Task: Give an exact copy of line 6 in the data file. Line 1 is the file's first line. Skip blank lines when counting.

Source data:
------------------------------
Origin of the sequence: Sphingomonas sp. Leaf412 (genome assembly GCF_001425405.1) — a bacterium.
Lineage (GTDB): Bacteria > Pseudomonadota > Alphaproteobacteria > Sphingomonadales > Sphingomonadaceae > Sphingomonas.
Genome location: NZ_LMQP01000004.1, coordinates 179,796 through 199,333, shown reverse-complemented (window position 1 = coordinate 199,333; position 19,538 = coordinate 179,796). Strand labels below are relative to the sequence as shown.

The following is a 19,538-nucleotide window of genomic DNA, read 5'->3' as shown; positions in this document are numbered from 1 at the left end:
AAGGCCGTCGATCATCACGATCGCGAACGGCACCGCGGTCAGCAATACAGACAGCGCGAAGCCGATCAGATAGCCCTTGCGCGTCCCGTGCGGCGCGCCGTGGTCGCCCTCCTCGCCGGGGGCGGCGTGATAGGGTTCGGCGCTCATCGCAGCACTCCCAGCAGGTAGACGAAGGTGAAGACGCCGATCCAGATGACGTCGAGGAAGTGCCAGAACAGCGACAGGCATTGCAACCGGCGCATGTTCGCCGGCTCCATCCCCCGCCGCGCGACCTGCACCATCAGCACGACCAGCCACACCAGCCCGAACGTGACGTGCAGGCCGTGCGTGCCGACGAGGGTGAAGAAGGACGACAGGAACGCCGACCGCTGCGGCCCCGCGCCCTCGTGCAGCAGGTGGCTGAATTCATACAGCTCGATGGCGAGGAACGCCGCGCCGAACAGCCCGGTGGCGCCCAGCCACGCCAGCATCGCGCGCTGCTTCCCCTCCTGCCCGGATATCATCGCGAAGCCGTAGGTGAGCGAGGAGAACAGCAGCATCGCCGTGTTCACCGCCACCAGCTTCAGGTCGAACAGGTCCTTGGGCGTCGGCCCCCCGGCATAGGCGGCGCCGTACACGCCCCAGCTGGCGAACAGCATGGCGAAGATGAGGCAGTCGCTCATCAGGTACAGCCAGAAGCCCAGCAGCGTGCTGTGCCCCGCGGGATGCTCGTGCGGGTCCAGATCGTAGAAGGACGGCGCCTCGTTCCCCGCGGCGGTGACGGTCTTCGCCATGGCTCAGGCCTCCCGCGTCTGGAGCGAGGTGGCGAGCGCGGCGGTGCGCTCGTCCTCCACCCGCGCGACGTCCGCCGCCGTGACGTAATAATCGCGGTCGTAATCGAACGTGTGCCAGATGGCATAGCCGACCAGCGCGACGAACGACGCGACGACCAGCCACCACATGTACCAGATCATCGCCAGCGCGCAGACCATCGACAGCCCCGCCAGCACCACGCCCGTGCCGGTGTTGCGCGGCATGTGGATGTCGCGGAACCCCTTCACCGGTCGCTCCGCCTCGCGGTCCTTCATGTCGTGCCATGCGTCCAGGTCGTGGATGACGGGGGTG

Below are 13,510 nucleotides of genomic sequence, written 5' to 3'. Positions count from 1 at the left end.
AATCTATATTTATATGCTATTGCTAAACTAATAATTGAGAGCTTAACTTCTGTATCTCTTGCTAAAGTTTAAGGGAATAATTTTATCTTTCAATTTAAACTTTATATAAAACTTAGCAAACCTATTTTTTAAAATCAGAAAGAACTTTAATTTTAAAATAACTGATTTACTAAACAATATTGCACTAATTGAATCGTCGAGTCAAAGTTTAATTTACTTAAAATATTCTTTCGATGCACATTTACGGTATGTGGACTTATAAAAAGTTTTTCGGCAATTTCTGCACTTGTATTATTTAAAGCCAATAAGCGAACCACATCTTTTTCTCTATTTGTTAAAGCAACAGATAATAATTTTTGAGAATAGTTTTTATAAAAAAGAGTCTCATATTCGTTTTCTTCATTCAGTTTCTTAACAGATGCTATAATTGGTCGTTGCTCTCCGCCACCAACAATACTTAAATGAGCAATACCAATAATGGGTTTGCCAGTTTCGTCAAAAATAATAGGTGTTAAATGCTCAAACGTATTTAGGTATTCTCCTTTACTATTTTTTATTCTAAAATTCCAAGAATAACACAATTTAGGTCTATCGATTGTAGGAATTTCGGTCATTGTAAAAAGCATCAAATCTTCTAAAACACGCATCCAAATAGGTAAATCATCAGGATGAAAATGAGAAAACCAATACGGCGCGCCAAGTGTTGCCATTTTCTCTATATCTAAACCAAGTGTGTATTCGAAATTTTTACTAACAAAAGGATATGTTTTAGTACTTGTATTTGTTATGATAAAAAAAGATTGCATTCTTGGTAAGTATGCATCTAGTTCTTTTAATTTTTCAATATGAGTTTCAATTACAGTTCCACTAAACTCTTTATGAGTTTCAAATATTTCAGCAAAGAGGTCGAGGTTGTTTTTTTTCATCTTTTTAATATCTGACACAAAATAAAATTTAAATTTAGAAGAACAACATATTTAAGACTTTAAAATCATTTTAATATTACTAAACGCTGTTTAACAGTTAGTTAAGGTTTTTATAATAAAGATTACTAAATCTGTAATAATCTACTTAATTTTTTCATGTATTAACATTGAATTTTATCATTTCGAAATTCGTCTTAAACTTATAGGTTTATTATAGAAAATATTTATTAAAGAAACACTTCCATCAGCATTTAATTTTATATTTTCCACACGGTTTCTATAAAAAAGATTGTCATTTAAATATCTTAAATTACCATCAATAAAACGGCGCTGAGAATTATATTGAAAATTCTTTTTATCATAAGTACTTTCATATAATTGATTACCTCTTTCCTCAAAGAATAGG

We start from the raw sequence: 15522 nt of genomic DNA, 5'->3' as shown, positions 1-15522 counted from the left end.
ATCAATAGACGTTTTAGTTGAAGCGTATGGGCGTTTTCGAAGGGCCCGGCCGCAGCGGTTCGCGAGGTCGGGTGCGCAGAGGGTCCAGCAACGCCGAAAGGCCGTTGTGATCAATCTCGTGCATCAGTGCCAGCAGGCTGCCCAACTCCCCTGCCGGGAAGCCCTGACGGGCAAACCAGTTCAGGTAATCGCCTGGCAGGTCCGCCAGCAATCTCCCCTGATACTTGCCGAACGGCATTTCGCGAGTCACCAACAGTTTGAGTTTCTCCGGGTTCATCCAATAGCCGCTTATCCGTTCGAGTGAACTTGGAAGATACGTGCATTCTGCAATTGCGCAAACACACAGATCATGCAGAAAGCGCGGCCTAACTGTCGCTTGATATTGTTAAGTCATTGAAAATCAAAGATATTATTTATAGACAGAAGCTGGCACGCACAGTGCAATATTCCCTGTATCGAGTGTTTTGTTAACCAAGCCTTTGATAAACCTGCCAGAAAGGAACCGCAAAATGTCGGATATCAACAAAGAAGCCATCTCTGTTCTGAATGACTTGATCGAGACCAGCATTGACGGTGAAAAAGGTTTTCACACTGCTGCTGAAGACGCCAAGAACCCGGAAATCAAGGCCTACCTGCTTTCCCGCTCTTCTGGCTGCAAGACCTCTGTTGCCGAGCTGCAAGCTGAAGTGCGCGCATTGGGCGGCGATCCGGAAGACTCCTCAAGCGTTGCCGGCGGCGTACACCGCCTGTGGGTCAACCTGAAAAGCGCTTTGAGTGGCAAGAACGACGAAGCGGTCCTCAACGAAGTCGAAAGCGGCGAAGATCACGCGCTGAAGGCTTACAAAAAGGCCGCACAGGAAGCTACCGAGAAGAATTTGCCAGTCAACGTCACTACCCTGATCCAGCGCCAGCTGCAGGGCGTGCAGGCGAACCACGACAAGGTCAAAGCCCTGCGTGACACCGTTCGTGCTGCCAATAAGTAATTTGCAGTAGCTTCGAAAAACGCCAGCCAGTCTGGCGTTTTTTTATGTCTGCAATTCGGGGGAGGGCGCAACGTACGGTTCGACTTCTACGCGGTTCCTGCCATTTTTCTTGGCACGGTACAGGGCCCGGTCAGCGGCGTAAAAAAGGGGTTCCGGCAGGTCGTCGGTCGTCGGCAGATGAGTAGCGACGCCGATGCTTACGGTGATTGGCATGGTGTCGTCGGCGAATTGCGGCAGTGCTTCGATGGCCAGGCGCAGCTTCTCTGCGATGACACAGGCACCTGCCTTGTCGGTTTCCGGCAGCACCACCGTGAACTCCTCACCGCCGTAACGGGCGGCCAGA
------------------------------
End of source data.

Below are 13,510 nucleotides of genomic sequence, written 5' to 3'. Positions count from 1 at the left end.